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Design Principles for Small Business Programs and Regulations

Staff research paper

This paper by Ralph Lattimore, Alan Madge, Barbara Martin and James Mills was released on 21 August 1998. The paper is one of a series focusing on small business issues. It is intended to provide a guide about the rationales for, and design, implementation and evaluation of, small business programs and regulations.

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Contents

Preliminaries
Cover, Copyright, Foreword, Contents, Abbreviations, Overview

1 Introduction
1.1 The importance of small business policy
1.2 Which businesses are small businesses?
1.3 The diversity of small businesses
1.4 Structure of the report

2 Small business: an overview
2.1 What is small business?
2.2 Small business in Australia: a statistical snapshot
2.3 Small firms and innovation
2.4 The relevance of size
2.5 Relations between small and large firms: cooperation and conflict
2.6 Concluding comments

3 Small business programs
3.1 Introduction
3.2 General assistance for small business
3.3 Policies to overcome special problems for the small business sector
3.4 SMEs and other business policies
3.5 The emphasis of small business policies in Australia and overseas
3.6 Use of government programs
3.7 Conclusion

4 Reasons for business assistance
4.1 Introduction
4.2 Broad economic grounds for intervention in industry
4.3 Are there economic failures affecting small business?
4.4 Do special features of the small business sector provide a rationale for assistance?
4.5 Small businesses and managerial training
4.6 Small businesses’ use of specialist external advice
4.7 Small businesses and exporting
4.8 Small businesses’ access to finance
4.9 Fair trading between large and small firms
4.10 The costs and challenges of intervention
4.11 Concluding comments

5 Efficient small business program design
5.1 Introduction
5.2 Broad issues in program design
5.3 Take-up and compliance issues
5.4 Additionality
5.6 Program evaluation issues
5.7 Other issues in program management and design
5.8 Small business policy by default
5.9 Delivery options
5.10 An extended illustration

6 Applying the principles: some small business examples
6.1 Introduction
6.2 The Export Market Development Grants scheme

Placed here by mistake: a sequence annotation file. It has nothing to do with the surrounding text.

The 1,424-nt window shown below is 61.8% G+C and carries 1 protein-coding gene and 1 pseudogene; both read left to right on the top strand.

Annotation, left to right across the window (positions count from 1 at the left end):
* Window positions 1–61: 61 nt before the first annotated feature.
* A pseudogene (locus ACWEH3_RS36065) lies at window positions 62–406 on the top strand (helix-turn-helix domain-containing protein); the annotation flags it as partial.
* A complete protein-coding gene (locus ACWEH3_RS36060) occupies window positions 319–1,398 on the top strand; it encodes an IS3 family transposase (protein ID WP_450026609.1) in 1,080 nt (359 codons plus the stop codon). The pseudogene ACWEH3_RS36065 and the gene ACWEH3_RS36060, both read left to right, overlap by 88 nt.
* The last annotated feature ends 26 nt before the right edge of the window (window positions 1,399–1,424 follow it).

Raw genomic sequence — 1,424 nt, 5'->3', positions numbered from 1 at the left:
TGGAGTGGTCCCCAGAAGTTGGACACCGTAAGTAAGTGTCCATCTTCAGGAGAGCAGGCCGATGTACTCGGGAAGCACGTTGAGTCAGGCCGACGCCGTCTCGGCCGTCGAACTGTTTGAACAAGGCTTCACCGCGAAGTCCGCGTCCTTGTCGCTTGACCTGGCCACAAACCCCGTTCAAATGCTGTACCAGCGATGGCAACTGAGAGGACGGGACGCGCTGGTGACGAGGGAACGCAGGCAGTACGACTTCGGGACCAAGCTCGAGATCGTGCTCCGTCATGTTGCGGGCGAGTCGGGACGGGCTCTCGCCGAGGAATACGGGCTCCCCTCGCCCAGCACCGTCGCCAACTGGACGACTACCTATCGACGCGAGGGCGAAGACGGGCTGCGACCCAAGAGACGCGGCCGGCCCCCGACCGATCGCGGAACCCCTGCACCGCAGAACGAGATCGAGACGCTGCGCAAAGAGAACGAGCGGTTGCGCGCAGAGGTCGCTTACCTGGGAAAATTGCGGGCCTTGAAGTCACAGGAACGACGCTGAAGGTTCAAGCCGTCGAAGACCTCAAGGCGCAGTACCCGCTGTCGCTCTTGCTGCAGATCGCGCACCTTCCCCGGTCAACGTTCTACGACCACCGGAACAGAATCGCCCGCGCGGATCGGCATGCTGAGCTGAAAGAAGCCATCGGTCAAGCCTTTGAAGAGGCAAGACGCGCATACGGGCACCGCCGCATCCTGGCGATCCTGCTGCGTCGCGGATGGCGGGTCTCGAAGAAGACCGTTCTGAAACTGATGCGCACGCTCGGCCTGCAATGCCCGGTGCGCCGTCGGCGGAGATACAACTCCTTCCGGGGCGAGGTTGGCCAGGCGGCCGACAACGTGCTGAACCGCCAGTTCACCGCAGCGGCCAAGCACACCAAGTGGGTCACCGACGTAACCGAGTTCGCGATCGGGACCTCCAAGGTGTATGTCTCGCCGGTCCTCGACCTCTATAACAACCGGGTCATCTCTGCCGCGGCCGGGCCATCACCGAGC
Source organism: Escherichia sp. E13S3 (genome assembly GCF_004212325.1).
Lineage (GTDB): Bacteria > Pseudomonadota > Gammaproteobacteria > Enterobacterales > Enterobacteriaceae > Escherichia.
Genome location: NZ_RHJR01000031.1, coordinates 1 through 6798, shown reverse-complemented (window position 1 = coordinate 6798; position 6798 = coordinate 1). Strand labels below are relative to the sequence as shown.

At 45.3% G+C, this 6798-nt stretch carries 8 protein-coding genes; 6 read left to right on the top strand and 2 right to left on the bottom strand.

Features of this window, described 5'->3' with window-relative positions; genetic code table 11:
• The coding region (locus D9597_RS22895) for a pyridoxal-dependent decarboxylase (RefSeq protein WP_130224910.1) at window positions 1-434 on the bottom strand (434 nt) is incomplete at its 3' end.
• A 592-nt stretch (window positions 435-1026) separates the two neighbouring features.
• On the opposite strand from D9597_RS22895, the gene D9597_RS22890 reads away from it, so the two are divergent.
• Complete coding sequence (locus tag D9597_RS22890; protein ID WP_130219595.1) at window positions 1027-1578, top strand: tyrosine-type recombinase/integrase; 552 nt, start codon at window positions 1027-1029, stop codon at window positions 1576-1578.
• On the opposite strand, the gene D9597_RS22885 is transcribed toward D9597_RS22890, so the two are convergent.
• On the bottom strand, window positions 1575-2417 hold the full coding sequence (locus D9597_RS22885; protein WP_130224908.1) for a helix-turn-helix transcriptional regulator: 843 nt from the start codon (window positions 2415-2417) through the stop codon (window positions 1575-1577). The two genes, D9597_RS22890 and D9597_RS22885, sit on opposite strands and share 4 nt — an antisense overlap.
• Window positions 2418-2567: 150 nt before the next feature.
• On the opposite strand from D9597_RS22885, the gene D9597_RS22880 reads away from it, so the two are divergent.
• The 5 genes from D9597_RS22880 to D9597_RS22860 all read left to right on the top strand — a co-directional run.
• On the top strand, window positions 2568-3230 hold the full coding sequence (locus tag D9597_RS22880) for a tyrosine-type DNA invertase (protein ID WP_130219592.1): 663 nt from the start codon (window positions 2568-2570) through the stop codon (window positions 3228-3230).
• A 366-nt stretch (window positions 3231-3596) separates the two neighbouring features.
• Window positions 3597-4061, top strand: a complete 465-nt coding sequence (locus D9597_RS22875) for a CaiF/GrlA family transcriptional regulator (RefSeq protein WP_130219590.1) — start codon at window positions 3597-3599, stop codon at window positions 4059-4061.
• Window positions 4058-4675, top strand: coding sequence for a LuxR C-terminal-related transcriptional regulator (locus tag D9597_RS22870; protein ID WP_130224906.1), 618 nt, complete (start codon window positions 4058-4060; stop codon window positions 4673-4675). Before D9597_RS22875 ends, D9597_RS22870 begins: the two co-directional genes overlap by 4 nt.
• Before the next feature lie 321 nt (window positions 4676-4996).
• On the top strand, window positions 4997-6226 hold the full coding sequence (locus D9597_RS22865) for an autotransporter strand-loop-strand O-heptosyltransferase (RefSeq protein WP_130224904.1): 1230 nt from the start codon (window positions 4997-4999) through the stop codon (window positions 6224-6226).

6.3 Export Access
6.4 The Enterprise Development Program
6.5 The New Enterprise Incentive Scheme (NEIS)
6.6 Other small business programs
6.7 Australian business programs: the broad picture

7 The impact of regulations on small business
7.1 Introduction
7.2 The scope of regulation and their costs
7.3 Compliance costs of taxation and regulation
7.4 Particular regulatory concerns of small business

8 Best practice regulatory design
8.1 Introduction
8.2 Rationale for action
8.3 Risks of government failure
8.4 Choices of regulatory or non-regulatory instrument
8.5 Regulation process
8.6 Regulation design principles
8.7 Recent measures to improve regulation

9 How should regulations take account of small business?
9.1 Introduction
9.2 Is different treatment warranted?
9.3 Awareness raising
9.4 Flexible delivery
9.5 Information collection and provision
9.6 Regulatory tiering
9.7 Concluding comments

APPENDICES

A Prominent small business programs
A.1 Improving the efficiency of business operations
A.2 Assistance for firms commencing exports
A.3 Encouraging research, development and innovation
A.4 Programs to improve SMEs’ access to finance
A.5 Government purchasing
A.6 Creation of new small businesses

B Commonwealth and State/Territory small business programs

C Recent reforms to the fair trading law
C.1 The Trade Practices Act and unfair behaviour: background to the changes
C.2 The fair trading inquiry
C.3 Government response to the fair trading report

D The benefits of the R&D Tax Concession

E Impacts of the New Enterprise Incentive Scheme
E.1 Analytical framework
E.2 Results
E.3 A new approach for appraising NEIS

F Government regulation review machinery
F.1 Review of existing regulations
F.2 Review of new regulatory proposals

References